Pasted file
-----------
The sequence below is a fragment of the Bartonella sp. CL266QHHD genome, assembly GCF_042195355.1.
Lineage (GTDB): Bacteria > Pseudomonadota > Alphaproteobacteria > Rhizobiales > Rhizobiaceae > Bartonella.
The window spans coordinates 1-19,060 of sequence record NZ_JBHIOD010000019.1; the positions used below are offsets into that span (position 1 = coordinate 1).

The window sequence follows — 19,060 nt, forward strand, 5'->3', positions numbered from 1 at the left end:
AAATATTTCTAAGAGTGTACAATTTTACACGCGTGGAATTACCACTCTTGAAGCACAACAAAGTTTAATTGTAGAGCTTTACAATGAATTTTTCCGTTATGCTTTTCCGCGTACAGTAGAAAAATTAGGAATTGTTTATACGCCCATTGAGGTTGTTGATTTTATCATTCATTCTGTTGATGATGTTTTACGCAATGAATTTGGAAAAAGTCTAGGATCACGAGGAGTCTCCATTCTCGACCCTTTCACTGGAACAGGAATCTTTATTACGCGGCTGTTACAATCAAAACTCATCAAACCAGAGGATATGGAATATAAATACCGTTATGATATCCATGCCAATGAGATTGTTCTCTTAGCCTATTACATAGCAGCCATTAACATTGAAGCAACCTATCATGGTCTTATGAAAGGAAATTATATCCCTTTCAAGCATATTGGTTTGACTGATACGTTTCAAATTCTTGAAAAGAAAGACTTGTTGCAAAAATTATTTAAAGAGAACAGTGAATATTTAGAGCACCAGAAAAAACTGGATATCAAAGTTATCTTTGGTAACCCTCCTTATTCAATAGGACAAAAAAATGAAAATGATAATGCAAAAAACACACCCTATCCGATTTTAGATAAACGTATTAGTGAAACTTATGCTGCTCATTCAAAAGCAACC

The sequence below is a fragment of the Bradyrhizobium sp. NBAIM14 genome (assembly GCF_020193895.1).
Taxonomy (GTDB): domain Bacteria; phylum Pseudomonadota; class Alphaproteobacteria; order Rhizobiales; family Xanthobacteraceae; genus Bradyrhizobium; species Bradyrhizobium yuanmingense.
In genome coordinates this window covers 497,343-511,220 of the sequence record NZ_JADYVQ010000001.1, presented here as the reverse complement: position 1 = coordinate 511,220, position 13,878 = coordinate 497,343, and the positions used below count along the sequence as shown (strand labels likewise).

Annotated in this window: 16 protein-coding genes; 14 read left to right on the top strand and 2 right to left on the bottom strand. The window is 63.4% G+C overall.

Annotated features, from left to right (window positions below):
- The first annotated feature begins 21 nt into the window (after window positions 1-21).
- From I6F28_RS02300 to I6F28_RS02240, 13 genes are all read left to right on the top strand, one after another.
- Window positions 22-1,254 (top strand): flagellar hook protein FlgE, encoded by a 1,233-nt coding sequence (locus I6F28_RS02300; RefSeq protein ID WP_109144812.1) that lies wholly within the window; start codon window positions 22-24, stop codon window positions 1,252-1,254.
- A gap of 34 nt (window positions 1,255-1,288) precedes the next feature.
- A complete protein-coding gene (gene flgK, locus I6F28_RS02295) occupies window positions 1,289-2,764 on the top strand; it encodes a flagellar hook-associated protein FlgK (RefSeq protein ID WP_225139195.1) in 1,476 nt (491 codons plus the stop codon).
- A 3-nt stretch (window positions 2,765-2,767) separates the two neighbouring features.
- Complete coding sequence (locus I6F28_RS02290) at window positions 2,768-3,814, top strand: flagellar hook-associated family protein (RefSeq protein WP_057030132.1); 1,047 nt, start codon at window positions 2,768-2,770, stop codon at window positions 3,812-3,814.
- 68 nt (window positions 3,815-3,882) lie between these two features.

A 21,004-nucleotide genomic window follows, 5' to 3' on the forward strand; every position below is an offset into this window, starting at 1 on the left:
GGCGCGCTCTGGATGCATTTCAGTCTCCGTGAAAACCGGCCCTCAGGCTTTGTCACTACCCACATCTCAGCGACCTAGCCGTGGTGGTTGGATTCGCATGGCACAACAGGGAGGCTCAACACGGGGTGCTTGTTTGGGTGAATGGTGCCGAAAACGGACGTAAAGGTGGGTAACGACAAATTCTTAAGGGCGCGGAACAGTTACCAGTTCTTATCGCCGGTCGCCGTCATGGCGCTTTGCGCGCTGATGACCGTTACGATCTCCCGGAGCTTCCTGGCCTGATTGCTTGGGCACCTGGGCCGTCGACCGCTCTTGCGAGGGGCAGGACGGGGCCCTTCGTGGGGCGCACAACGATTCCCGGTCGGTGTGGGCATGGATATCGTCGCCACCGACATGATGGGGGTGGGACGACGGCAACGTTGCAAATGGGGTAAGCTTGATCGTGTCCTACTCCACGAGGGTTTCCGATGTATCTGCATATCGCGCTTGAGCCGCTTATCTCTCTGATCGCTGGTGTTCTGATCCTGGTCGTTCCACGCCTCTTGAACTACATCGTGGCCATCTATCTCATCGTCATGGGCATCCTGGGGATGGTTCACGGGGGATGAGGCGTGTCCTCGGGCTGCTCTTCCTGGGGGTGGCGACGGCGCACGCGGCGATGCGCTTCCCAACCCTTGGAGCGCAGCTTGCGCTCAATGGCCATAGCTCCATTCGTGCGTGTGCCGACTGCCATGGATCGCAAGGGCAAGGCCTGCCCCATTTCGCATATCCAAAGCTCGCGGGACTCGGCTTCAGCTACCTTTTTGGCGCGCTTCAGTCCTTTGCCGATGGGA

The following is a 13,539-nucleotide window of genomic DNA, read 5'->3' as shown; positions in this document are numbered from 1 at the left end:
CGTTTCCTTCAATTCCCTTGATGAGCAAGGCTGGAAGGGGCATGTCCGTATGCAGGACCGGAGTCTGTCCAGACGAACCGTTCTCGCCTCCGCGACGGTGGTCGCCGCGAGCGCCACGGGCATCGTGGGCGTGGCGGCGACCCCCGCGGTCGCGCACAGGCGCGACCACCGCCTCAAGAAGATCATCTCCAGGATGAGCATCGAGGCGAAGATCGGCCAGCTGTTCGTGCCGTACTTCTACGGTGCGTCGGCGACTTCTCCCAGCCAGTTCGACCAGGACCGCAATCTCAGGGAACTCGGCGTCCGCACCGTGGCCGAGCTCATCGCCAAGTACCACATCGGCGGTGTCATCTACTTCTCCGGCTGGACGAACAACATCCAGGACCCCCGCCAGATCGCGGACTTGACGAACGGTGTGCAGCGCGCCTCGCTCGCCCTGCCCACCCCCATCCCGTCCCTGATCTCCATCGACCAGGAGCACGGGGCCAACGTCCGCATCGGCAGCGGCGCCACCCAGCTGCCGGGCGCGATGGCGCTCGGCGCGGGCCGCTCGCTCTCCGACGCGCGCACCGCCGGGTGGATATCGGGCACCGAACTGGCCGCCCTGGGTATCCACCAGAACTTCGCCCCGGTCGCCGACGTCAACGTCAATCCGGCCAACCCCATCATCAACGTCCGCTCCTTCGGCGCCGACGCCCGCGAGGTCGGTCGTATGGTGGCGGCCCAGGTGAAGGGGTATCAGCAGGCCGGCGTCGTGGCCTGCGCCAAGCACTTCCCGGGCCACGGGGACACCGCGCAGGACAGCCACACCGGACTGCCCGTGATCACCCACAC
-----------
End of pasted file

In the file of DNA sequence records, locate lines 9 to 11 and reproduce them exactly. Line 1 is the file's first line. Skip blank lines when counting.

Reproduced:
Annotated in this window: 16 protein-coding genes; 14 read left to right on the top strand and 2 right to left on the bottom strand. The window is 63.4% G+C overall.

Annotated features, from left to right (window positions below):
- The first annotated feature begins 21 nt into the window (after window positions 1-21).